Conrad Jarrett had an older brother named Buck, and now Buck is gone. What's left of young Conrad's family, with his successful, well-intentioned father and his beautiful, organized and remote mother, is in terrible jeopardy, as is Conrad himself. They are all "ordinary people" and each is fighting a hard battle. This play goes to the essence of a young man, his friends and family, their relationships and survival. This full-length play is an extraordinary opportunity for your cast, as each role has a rich texture and purpose that will challenge and stretch your actors. A critic from The New York Times summed up, "The anxiety, despair and joy that is common to every human experience … if Conrad and his family are ordinary people, why then so are we all."
- Type of Show Full-length Play
- Product Code O39000
- Cast Size 9
- Min. Royalty Rate $90/perf
- Cost $10.95
- Approx. Run Time 90 min
- Target Audience High School | College and Adult | Family (all ages)
- Performing Group High School | College Theatre | Community Theatre | Professional Theatre | Dinner Theatre
- Genre Drama
- ISBN(13) 9780871295002
- "Impeccably performed; an audience pleaser. We have a blackbox-style theatre setup, so we created a revolving stage/turntable in order to accommodate the Jarrett Home / Berger Office. Audience very moved by its emotional moments."
- Review by Glenn Pniewski, Village of Green Park Rec Dept., Evergreen Park, Ill.
- "The perfect blend! The audience equally laughed and cried. A very sad realistic look at today's dysfunctional families. However, for this family there's a light at the end of the tunnel."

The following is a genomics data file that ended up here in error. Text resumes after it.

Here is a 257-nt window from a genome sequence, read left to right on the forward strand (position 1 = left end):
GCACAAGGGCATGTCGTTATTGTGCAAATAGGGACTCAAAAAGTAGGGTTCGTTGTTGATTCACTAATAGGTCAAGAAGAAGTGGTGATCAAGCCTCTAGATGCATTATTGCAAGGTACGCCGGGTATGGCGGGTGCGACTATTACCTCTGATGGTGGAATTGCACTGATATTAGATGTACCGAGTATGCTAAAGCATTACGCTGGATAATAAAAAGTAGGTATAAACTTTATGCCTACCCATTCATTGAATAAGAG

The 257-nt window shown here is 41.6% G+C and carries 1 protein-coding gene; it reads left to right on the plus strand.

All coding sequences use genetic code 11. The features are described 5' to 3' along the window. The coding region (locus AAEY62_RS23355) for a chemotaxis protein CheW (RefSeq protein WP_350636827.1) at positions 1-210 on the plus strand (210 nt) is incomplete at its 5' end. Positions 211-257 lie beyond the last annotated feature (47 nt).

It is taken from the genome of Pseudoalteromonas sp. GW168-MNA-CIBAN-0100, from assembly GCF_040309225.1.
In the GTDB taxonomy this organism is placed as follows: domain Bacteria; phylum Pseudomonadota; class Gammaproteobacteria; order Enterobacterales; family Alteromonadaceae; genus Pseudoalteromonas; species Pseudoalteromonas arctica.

- Review by Debi Ferrara, Westvale Christian Theatre Co., Salt Lake City, UT
- "This show has been an amazing opportunity for our students to talk about issues close to their home: grief, loss, blame, isolation and depression."
- Review by Ann Sorensen, Minnehaha Academy Upper School, Minneapolis, Minn.
Hints, Tips, and Tricks
- "We went with minimalistic style, letting the actors tell the story, rather than concentrating on walls and furniture. Did alot with special lighting. Do not let actors see the 1980 movie (If they have not already), as the play is a direct adaptation of the book, and therefore, characterizations are bit different. The play is its own. It will create a very deep ensemble feeling in your cast."
- Tip by Glenn Pniewski, Village of Green Park Rec Dept., Evergreen Park, Ill.
- "We used gauzy curtains that flowed up and down to separate the three-four performing areas so audience members knew where to look."
- Tip by Stephanie Barton-Farcas, Nicu's Spoon, New York, N.Y.